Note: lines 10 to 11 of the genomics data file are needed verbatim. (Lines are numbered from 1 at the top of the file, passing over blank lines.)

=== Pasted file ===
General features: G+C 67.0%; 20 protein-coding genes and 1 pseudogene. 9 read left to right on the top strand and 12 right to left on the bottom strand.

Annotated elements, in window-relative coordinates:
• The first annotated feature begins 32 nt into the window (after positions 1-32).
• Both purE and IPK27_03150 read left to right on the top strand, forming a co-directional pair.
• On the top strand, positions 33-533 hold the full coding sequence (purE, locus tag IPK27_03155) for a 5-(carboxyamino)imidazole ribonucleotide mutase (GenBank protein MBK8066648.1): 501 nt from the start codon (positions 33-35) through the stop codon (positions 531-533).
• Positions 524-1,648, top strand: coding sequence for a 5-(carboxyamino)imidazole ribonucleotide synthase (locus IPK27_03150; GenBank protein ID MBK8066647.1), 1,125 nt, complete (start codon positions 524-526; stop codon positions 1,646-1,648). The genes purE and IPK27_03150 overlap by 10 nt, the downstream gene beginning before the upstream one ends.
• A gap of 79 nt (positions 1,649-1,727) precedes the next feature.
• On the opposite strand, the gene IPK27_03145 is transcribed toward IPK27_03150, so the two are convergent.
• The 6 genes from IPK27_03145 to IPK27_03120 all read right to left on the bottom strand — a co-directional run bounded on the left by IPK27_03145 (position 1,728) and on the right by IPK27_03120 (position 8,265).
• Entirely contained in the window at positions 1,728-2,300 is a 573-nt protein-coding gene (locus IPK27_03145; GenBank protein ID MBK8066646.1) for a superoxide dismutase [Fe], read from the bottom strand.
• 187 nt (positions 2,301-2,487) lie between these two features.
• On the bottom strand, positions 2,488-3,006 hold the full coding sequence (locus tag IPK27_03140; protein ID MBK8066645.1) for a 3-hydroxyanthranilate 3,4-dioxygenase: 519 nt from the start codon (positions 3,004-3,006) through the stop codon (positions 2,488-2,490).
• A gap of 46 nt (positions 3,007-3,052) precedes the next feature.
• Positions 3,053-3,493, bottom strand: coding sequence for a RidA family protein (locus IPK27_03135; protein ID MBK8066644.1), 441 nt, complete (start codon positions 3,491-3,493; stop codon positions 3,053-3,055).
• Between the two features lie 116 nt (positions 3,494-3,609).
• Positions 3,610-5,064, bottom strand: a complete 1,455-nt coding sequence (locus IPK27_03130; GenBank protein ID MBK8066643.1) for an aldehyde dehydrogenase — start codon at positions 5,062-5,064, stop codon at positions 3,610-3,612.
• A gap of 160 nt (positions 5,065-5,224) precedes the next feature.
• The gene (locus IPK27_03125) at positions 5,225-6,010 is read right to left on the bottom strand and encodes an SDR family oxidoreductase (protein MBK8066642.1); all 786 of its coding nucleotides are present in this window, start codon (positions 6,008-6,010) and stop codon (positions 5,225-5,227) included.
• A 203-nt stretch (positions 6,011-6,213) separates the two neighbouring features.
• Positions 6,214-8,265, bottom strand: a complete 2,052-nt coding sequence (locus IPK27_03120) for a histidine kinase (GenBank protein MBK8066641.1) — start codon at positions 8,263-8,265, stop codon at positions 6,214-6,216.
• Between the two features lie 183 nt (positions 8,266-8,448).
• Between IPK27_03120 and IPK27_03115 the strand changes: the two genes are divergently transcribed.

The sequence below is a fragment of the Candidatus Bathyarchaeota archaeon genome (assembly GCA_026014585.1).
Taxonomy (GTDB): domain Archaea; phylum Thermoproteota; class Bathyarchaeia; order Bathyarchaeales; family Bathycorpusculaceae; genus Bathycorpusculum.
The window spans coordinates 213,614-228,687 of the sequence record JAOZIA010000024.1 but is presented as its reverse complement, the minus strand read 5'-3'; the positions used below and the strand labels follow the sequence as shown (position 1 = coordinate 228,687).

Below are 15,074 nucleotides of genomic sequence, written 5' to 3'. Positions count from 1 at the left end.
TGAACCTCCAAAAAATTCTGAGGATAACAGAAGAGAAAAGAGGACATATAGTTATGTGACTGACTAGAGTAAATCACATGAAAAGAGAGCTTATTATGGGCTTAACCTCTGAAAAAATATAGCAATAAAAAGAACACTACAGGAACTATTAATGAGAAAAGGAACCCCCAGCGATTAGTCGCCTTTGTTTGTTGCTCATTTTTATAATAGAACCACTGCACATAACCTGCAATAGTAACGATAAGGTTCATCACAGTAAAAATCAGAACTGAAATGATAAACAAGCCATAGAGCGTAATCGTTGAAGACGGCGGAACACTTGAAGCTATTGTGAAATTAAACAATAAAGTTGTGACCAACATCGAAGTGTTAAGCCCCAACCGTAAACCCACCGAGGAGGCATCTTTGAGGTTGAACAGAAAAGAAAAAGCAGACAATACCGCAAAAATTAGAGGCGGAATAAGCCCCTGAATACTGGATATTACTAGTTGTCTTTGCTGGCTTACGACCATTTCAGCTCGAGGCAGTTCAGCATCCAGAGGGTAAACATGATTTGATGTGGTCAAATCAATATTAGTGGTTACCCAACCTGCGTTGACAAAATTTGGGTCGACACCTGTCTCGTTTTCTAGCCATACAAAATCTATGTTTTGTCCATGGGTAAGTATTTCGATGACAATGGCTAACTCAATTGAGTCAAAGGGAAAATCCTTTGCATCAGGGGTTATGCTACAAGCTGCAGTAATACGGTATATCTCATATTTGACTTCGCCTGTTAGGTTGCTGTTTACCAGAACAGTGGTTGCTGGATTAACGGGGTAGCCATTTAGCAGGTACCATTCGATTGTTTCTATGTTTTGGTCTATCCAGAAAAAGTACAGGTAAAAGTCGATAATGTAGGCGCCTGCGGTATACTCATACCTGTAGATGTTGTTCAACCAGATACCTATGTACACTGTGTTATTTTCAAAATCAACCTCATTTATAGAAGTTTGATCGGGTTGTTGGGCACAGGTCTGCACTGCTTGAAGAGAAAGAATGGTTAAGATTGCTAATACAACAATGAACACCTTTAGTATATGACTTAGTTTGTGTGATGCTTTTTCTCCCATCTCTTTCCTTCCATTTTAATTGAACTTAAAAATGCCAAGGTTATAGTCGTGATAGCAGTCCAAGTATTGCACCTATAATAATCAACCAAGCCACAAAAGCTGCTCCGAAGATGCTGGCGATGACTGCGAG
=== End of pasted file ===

• Entirely contained in the window at positions 1,728-2,300 is a 573-nt protein-coding gene (locus IPK27_03145; GenBank protein ID MBK8066646.1) for a superoxide dismutase [Fe], read from the bottom strand.
• 187 nt (positions 2,301-2,487) lie between these two features.